I don’t want to get you too into the weeds, but the apparent reduction in the Fed balance sheet is because repo volume has fallen off substantially, even as the Fed replaces with t-bill purchases.  Repos were and are always temporary liquidity – whereas t-bills are permanent liquidity.  So there is a part of this that is in flux day by day and week by week, but what is clear is that the Fed is determined to boost liquidity in a sustainable way (the more permanent liquidity they put on their balance sheet via t-bill purchases, the more they erode demand for repos, which eventually weens that component of balance sheet volatility out of the picture).

Inverting your prediction

I remain in the camp that the Fed will sit on its hands all year, and the risk to Fed tightening is very minimal …  But the idea that the Fed will cut, while unexpected in many ways, is not out of the question.  With the 3-month/10-year treasury yield curve falling back to near inversion, it is not out of the question that the Fed may choose to reduce the short end of the curve even further.  Let the string-pushing continue …

* Strategas Research, Economics Report, Jan. 29, 2020, p. 2

Politics & Money: Beltway Bulls and Bears

  • I think all anyone in the beltway is talking about this week is the impeachment trial, but we ought to mention that the USMCA deal (NAFTA 2.0) was signed, sealed, and delivered this week.  It is a significant legislative feat, and frankly, these days any legislation getting signed is significant.

Chart of the Week

I cannot emphasize enough the profundity of what we know about the Fed (and all central banks) in this current time …  Easy money is a default monetary policy – it is not reserved for crises or recessions.  The deflationary realities that made this true are the subject of many a Dividend Cafe …

* Compound Advisors, Year in Charts, Charlie Bilello, Jan. 5, 2020

Quote of the Week

“Micromanaging is underrated.”

~ Michael Eisner

* * *
Please do check out the press release we sent yesterday regarding our new and improved New York office and not one, not two, but three new hires there.  Very exciting times at our company!

As for the week ahead, earnings and virus talk will likely dominate market sentiment.  I have no forecast of which way it goes.  January is now behind us.  Reach out with any questions any time.  Iowa caucus, here we come …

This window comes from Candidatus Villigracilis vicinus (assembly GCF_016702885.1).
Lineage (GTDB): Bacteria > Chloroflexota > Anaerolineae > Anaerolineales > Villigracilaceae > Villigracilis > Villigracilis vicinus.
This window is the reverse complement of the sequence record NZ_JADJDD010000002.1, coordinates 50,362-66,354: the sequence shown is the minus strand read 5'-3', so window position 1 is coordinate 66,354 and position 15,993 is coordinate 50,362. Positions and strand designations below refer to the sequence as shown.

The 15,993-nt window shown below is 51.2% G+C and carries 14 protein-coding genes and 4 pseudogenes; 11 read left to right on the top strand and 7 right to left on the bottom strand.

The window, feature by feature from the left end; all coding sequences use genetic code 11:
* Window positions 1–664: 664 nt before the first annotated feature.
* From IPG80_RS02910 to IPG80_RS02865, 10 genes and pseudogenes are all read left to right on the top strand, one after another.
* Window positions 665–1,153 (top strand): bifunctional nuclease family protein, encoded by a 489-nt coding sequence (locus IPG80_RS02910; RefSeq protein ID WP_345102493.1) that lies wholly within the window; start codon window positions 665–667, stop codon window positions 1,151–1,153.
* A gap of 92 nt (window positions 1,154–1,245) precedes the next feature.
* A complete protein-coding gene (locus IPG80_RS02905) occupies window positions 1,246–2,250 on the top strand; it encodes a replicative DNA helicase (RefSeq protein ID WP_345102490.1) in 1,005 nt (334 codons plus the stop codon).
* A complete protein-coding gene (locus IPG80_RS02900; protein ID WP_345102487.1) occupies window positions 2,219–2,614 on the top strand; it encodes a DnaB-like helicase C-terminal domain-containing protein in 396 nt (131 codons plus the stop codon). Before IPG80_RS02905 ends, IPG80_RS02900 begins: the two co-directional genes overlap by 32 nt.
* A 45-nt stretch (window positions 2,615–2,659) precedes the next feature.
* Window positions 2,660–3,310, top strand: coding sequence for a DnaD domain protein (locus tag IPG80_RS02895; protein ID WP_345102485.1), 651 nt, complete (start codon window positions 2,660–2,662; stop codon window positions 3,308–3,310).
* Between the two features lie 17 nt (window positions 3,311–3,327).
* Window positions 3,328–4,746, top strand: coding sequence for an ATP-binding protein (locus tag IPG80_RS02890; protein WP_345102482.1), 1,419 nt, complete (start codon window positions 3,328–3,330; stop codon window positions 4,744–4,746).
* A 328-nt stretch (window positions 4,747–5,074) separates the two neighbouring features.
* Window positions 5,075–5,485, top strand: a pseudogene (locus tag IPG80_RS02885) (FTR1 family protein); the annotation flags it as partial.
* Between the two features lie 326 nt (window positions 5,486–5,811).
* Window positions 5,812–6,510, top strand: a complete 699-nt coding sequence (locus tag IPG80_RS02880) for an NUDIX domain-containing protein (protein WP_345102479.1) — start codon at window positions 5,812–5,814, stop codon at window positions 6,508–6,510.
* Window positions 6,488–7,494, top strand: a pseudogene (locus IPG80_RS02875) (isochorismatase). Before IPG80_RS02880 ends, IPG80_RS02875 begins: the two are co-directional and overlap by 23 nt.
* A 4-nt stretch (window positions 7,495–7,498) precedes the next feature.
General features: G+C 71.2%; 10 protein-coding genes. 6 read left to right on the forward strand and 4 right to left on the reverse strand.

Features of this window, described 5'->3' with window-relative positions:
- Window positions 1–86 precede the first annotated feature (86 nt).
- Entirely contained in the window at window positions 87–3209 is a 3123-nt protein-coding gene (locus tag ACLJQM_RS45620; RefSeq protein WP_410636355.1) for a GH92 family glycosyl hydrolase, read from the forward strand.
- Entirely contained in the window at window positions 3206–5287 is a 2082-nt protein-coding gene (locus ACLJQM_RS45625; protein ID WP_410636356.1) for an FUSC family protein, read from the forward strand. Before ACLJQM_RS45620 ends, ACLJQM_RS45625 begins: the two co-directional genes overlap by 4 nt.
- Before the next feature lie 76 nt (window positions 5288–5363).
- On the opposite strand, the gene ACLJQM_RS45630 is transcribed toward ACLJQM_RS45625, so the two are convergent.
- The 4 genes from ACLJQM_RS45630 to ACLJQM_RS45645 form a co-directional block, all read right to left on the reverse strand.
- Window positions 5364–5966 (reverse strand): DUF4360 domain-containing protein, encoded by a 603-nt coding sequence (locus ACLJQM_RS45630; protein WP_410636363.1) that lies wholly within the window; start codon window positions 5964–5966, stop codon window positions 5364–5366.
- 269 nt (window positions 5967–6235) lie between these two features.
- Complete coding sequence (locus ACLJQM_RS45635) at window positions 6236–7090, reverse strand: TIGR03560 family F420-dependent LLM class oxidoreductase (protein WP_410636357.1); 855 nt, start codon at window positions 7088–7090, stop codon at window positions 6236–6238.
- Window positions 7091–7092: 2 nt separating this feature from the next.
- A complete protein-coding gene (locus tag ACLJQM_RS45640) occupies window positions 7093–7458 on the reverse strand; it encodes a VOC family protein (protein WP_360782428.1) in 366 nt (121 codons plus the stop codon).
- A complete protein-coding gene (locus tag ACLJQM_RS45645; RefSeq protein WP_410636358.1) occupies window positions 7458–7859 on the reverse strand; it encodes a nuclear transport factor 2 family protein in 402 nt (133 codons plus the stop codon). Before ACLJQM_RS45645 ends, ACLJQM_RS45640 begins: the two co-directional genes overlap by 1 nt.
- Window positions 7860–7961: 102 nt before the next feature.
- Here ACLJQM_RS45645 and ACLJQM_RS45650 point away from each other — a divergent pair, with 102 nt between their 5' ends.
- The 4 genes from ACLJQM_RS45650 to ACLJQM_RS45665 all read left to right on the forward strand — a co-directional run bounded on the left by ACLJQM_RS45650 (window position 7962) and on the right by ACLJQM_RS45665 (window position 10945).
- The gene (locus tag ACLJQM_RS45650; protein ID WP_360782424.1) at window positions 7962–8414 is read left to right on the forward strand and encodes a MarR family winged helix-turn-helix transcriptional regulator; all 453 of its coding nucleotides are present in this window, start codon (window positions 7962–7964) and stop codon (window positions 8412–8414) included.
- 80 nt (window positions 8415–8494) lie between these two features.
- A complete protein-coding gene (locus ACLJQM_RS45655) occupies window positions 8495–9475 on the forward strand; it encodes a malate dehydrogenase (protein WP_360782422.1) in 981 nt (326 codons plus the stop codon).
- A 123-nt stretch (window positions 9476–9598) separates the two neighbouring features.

With regards,

David L. Bahnsen
Chief Investment Officer, Managing Partner

The Bahnsen Group

This week’s Dividend Cafe features research from S&P, Baird, Barclays, Goldman Sachs, and the IRN research platform of FactSet

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The Bahnsen Group is registered with HighTower Securities, LLC, member FINRA and SIPC, and with HighTower Advisors, LLC, a registered investment advisor with the SEC. Securities are offered through HighTower Securities, LLC; advisory services are offered through HighTower Advisors, LLC.

This is not an offer to buy or sell securities. No investment process is free of risk, and there is no guarantee that the investment process or the investment opportunities referenced herein will be profitable. Past performance is not indicative of current or future performance and is not a guarantee. The investment opportunities referenced herein may not be suitable for all investors.

All data and information reference herein are from sources believed to be reliable. Any opinions, news, research, analyses, prices, or other information contained in this research is provided as general market commentary, it does not constitute investment advice. The team and HighTower shall not in any way be liable for claims, and make no expressed or implied representations or warranties as to the accuracy or completeness of the data and other information, or for statements or errors contained in or omissions from the obtained data and information referenced herein. The data and information are provided as of the date referenced. Such data and information are subject to change without notice.

This document was created for informational purposes only; the opinions expressed are solely those of the team and do not represent those of HighTower Advisors, LLC, or any of its affiliates.

About the Author

David L. Bahnsen


David is a frequent guest on CNBC, Bloomberg, and Fox Business and is a regular contributor to National Review and Forbes. David serves on the Board of Directors for the National Review Institute and is a founding Trustee for Pacifica Christian High School of Orange County.

He is the author of the books, Crisis of Responsibility: Our Cultural Addiction to Blame and How You Can Cure It (Post Hill Press), The Case for Dividend Growth: Investing in a Post-Crisis World (Post Hill Press) and his latest, Elizabeth Warren: How Her Presidency Would Destroy the Middle Class and the American Dream (2020).